Surveillance

Amicus Briefs Filed in Support of Appellees in Klayman v. Obama

By Jane Chong
Thursday, August 21, 2014, 1:00 PM

Yesterday two amicus briefs were filed on behalf of the appellees in Klayman v. Obama, the bulk metadata case up on appeal in the D.C. Circuit. The brief challenges the lawfulness of NSA's collection of Americans' telephony metadata on constitutional and statutory grounds, respectively.

(1) Amicus brief of the Electronic Frontier Foundation, American Civil Liberties Union (ACLU), and the ACLU of the Nation's Capital

Amici put forth a familiar two-part argument for why bulk metadata collection violates the Fourth Amendment. First, amici focus on the highly personal and sensitive nature of the information revealed through metadata, noting that even limited quantities of metadata can prove intrusive, that telephony metadata is even more revealing in the aggregate, and that creating a trail is an "unavoidable byproduct of modern life." Second, amici argue that Smith v. Maryland is not controlling and that bulk telephony metadata collection constitutes a Fourth Amendment search.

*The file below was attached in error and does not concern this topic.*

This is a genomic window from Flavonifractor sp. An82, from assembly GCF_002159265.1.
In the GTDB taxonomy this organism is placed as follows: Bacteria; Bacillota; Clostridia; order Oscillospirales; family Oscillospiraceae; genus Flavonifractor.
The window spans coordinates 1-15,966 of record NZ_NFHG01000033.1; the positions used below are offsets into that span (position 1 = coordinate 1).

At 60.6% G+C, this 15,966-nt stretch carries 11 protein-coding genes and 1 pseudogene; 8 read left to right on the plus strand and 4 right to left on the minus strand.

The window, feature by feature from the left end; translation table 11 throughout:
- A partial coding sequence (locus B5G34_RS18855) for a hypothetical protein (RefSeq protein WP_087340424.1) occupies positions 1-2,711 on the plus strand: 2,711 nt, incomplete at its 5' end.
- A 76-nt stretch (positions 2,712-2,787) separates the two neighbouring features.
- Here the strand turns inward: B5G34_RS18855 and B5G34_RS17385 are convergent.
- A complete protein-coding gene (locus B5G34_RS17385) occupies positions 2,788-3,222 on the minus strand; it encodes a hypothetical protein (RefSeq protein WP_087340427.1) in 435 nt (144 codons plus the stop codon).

(2) Amicus brief of the Center for National Security Studies

Arguing that Congress is best situated to strike the appropriate balance between national security and individual privacy, amici contend that the court should avoid a ruling on important constitutional issues in favor of resolving the case on statutory grounds. Section 501 of the Foreign Intelligence Surveillance Act (“FISA”), 50 U.S.C. § 1861, does not authorize NSA's bulk metadata collection, according to amici, because the section  (1) is explicitly directed to the FBI alone, (2) allows only for the collection of tangible things for specific investigations, (3) requires collection be "relevant" to authorized investigations, (4) is limited to tangible things that can be obtained by a court order, such as a grand jury subpoena, and (5) contains no provision to regulate continuous collections, which sets 501 apart from other FISA sections.

Amici also reject the government's invocation of the doctrine of "ratification through reenactment," arguing that Congress did not ratify the FISC's expansive interpretation of Section 501 when it extended the provision's sunset in 2010 and 2011.

Oral argument in the case has been scheduled for November 4, 2014.